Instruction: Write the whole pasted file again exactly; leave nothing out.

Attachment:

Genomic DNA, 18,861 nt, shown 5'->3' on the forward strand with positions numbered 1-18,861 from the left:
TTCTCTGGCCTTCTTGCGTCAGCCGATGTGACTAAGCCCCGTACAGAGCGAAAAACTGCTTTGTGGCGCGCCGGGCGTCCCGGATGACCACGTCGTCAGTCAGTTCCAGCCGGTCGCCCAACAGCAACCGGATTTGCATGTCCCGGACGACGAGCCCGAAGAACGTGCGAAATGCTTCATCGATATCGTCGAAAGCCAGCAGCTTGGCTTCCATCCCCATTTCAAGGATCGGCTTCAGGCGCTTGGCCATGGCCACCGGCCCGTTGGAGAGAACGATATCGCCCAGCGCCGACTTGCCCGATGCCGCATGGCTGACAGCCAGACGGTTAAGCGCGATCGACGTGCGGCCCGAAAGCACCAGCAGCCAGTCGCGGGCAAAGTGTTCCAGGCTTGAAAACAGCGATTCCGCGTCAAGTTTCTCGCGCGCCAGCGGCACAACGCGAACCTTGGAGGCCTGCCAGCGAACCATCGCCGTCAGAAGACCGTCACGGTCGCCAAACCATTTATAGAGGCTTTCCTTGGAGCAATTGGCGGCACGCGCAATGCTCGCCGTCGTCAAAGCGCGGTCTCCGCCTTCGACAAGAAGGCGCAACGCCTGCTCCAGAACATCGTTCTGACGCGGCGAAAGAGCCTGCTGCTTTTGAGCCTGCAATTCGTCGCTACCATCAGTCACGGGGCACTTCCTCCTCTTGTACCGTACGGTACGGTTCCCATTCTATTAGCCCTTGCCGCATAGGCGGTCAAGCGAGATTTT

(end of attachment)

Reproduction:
Genomic DNA, 18,861 nt, shown 5'->3' on the forward strand with positions numbered 1-18,861 from the left:
TTCTCTGGCCTTCTTGCGTCAGCCGATGTGACTAAGCCCCGTACAGAGCGAAAAACTGCTTTGTGGCGCGCCGGGCGTCCCGGATGACCACGTCGTCAGTCAGTTCCAGCCGGTCGCCCAACAGCAACCGGATTTGCATGTCCCGGACGACGAGCCCGAAGAACGTGCGAAATGCTTCATCGATATCGTCGAAAGCCAGCAGCTTGGCTTCCATCCCCATTTCAAGGATCGGCTTCAGGCGCTTGGCCATGGCCACCGGCCCGTTGGAGAGAACGATATCGCCCAGCGCCGACTTGCCCGATGCCGCATGGCTGACAGCCAGACGGTTAAGCGCGATCGACGTGCGGCCCGAAAGCACCAGCAGCCAGTCGCGGGCAAAGTGTTCCAGGCTTGAAAACAGCGATTCCGCGTCAAGTTTCTCGCGCGCCAGCGGCACAACGCGAACCTTGGAGGCCTGCCAGCGAACCATCGCCGTCAGAAGACCGTCACGGTCGCCAAACCATTTATAGAGGCTTTCCTTGGAGCAATTGGCGGCACGCGCAATGCTCGCCGTCGTCAAAGCGCGGTCTCCGCCTTCGACAAGAAGGCGCAACGCCTGCTCCAGAACATCGTTCTGACGCGGCGAAAGAGCCTGCTGCTTTTGAGCCTGCAATTCGTCGCTACCATCAGTCACGGGGCACTTCCTCCTCTTGTACCGTACGGTACGGTTCCCATTCTATTAGCCCTTGCCGCATAGGCGGTCAAGCGAGATTTT